I went to the bank today, cashing several checks: a paycheck, a babysitting gig, reimbursement from a church activity, that sort of thing. The ATM couldn't read the information on one of them (ironically, it was my paycheck -- the one that is typed up and tidy!) so I had to go inside, trying to ignore the fact that I was out in public in sweatpants.
The teller quietly helped me with my transaction, because we were all listening to a conversation between a couple of tellers and one of the customers. They were all laughing, loudly, and their comments included any of the following, and more:
"Men are just lazy."
"My son-in-law does that."
"I'd be so happy if my girl wanted to be a sugar-mama!"
"Did you know women are 75% of the workforce?
"I'd love to be a stay-at-home dad."
"Women are the backbone of society."
The entire exchange was amusing, but it wasn't until I got back into my car that it struck me as very, very sad.
Firstly, women are the backbone of society, but I don't think it has much to do with our paid employment. Families are the fundamental unit of society, and mothers are the center of our homes. (Or ought to be.)We have God-given talents meant for nurturing. One of our greatest challenges as women is being true to those gifts without drowning them out with hyper-management and overly high expectations in our home. (And if that's not you, that is DEFINITELY me.)
Secondly, I wouldn't outright agree that men are lazy. I will say however that just as many women struggle to find purpose and meaning and satisfaction in their roles as homemakers, I know many men who quail at the idea of being financially responsible for a house full of people. And just as we women have special gifts that help us as we care for others, I think men have a special strength and solidarity that helps them to succeed, too.
Why would God ask us to do jobs that come particularly easy to us? I bet Chris would like to have the flexibility in his schedule to peruse the Internet in the name of book research, or experiment in the kitchen for hours at a time, or take a nap so he can be a more cheerful spouse. However, I don't think those are the things that are going to make him grow into a stronger, bolder leader. He'd probably stay very much the same, or worse, start to stagnate his character development. I would love the structure and tangible results of a full-time job, when I could get home and relax guilt-free and know the hardest parts of my work were over. But I don't think that would make me grow either.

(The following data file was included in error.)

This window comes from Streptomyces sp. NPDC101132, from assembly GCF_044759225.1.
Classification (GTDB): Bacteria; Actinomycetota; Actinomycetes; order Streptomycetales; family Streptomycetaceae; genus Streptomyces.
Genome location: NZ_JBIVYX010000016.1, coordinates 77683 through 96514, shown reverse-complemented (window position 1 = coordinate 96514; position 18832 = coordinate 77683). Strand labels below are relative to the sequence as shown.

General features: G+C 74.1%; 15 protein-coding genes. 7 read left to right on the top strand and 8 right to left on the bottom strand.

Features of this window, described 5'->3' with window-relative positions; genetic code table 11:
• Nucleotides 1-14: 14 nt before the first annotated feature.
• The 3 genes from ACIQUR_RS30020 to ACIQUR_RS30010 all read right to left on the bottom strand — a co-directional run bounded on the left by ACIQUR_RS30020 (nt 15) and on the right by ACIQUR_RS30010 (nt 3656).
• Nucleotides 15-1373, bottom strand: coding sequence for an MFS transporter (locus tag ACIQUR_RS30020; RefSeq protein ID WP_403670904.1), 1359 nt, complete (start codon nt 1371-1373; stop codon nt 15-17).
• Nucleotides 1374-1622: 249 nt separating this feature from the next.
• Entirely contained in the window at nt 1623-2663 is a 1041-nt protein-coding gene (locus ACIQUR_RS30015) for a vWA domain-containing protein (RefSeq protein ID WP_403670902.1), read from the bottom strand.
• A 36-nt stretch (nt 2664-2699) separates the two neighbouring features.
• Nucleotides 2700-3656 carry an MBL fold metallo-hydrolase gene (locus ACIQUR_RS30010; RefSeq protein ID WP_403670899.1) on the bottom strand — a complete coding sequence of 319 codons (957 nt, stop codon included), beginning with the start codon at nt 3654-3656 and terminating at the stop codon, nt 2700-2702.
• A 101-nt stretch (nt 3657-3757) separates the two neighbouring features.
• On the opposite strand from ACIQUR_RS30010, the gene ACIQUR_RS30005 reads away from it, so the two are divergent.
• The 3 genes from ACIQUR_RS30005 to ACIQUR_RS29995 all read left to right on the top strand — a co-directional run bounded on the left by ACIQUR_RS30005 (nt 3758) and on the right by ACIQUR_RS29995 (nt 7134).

I guess what I'm saying is that each gender has specific strengths to use and specific weaknesses to root out through our more traditional gender roles, and I worry what we're losing by inverting them. Character development? A place to use our strengths? A sense of "Thy will, not mine, be done"?
Regardless, I am tremendously grateful for the life that we have, where I can be out of the workforce and instead spend my time developing the skills and character that I need in order to be a truly excellent mother. I'm grateful to have a husband who, although it's a huge challenge, has accepted the task of providing for our family and leading our home in righteousness. I'm an amazingly lucky girl to have someone who will watch Conference talks with me, pray with me multiple times a day, and so readily offer his help and support when I have any sort of quandary.
Today, we're celebrating our own little Valentine's Day. Free of commercialism, outrageous prices, or cultural obligation, we're just celebrating us. That we're in love, that we are working to become better people together, that we are so excited to be a part of this team. Today I'm celebrating the man in my life, for all that he is -- his strengths, and his determination to overcome his weaknesses.
I think that's worth celebrating. Don't you?